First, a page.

While inherently more stable than the swarm due to its fixed design, the Dyson bubble has several challenges. Most notable are the limits of current light sail materials, which are all way too heavy to properly maintain a satellite of any measurable weight in the Sun’s orbit. Advances in modern materials like graphene and carbon nano-tubes hold promise, meaning this type of design isn’t wholly unattainable. Still, as of now, it is considered centuries or more beyond human engineering capabilities.
The Dyson Shell
A manufactured shell that entirely encompasses its host star and the design most often depicted in science fiction, the Dyson Shell is by far the most challenging and unlikely from an engineering standpoint, a point made by Freeman Dyson in his original paper.
First, based in part on classical mechanics known as the shell theorem, such a shell would have a net-neutral interaction with its host start’s gravity. In effect, it could and would drift over time, potentially leading to a catastrophic collision between the shell and the star itself.
Second, the shell would be so massive that the sphere’s compressive strength would have to be sufficient to prevent it from collapsing into the host star. No known material is strong enough to withstand these forces.
Third, the staggering amount of material needed to construct this all-enclosing sphere may not even be available to us, mainly if the radius of 1 AU (the distance from the Earth to the Sun) is used.
In a paper titled “Is there enough matter in the Solar System to Build a Dyson Shell?” researcher and futurist Dr. Anders Sandberger estimates that “there is 1.82×1026 kg of easily usable building material in the Solar System, enough for a 1 AU shell with a mass of 600 kg/m2—about 8–20 cm thick on average, depending on the density of the material.”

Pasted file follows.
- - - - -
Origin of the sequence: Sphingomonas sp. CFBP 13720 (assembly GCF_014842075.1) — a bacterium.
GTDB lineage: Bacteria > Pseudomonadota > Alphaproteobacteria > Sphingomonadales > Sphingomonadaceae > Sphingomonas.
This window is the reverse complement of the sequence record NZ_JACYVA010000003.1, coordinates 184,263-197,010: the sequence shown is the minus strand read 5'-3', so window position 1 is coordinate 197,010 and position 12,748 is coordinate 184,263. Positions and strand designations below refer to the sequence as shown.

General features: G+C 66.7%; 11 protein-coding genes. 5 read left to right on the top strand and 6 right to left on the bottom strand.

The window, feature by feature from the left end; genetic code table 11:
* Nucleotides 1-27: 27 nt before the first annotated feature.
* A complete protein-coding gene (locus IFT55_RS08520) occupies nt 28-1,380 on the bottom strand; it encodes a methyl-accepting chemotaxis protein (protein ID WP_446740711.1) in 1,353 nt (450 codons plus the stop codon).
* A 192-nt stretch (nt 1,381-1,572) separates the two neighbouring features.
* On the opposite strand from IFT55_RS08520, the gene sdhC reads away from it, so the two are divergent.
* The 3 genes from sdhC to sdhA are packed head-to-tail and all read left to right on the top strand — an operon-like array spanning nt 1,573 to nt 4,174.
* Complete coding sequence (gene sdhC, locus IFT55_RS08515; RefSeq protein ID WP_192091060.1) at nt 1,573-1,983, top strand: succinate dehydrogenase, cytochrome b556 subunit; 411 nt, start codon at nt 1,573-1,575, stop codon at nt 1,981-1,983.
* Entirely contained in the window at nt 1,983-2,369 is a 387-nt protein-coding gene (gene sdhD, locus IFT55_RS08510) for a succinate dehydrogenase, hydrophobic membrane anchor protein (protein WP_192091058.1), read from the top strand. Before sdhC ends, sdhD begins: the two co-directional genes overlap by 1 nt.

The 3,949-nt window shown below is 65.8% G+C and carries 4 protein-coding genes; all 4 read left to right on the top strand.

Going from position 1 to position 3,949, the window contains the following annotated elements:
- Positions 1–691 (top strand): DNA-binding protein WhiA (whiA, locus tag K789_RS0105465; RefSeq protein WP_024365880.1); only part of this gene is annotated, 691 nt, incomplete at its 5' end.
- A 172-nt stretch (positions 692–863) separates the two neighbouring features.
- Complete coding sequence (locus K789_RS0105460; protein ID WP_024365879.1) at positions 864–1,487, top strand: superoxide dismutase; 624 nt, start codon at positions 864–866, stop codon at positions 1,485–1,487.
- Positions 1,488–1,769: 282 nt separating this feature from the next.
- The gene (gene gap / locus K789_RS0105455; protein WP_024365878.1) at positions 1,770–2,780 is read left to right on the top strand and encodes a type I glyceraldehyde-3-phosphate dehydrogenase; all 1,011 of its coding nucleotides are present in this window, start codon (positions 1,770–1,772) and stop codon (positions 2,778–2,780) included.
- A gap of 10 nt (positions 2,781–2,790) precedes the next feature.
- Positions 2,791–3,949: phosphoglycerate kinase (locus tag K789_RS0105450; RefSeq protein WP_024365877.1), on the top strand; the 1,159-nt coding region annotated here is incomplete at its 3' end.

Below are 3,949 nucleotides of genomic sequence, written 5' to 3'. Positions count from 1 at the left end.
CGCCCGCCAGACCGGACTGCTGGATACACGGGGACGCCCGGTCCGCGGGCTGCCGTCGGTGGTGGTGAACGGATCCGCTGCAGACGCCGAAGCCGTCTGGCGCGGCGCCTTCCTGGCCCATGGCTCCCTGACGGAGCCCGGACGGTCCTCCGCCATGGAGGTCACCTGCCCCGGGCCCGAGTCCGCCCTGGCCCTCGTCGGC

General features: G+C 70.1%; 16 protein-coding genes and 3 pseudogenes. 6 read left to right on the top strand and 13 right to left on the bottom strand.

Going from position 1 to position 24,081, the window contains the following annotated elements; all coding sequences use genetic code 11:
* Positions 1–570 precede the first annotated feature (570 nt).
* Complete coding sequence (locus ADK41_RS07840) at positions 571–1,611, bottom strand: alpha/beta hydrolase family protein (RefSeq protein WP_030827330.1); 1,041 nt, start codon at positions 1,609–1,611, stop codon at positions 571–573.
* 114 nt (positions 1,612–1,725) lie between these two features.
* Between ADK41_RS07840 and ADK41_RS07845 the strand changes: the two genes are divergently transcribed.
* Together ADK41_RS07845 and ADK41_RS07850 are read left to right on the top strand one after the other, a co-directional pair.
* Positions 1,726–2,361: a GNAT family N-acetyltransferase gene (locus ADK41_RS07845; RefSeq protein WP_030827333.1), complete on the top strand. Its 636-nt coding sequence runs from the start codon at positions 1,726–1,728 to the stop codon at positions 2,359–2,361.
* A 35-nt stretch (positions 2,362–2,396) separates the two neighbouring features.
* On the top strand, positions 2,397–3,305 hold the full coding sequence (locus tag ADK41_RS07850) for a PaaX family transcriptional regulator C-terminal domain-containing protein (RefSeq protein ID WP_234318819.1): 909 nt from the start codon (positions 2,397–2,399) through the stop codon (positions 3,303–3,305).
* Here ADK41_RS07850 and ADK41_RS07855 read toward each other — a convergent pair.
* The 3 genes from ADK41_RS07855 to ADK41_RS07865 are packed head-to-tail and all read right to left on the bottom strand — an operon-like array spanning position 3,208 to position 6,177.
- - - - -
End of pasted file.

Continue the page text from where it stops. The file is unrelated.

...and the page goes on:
Sandberger goes on to explain that “this includes the hard-to-access cores of the gas giants [since] the inner planets alone provide only 11.79×1024 kg, enough for a 1 AU shell with a mass of just 42 kg/m2”.
So, although Sandberger concludes there may be enough material available to build the shell, much of it lies in the cores of our gas giants Jupiter and Saturn, making it incredibly difficult to access.
Comets, meteors, and other interstellar objects usually deflected by the Sun’s bow shock and heliosphere will periodically smash into the surface of the sphere, making it incredibly difficult to maintain.
OUTLOOK: Looking for Dyson Spheres In All The Right Places
As of 2021, all proposed forms of Dyson Spheres are beyond our current engineering capabilities. However, since Dyson’s first proposal in 1960, his concept has been used to search for the telltale signs of a highly advanced extrasolar civilization. It is an ongoing effort by SETI researchers that may one day lead to the first discovery of a technological culture harnessing the power of their host star, possibly using one of the types of Dyson Spheres.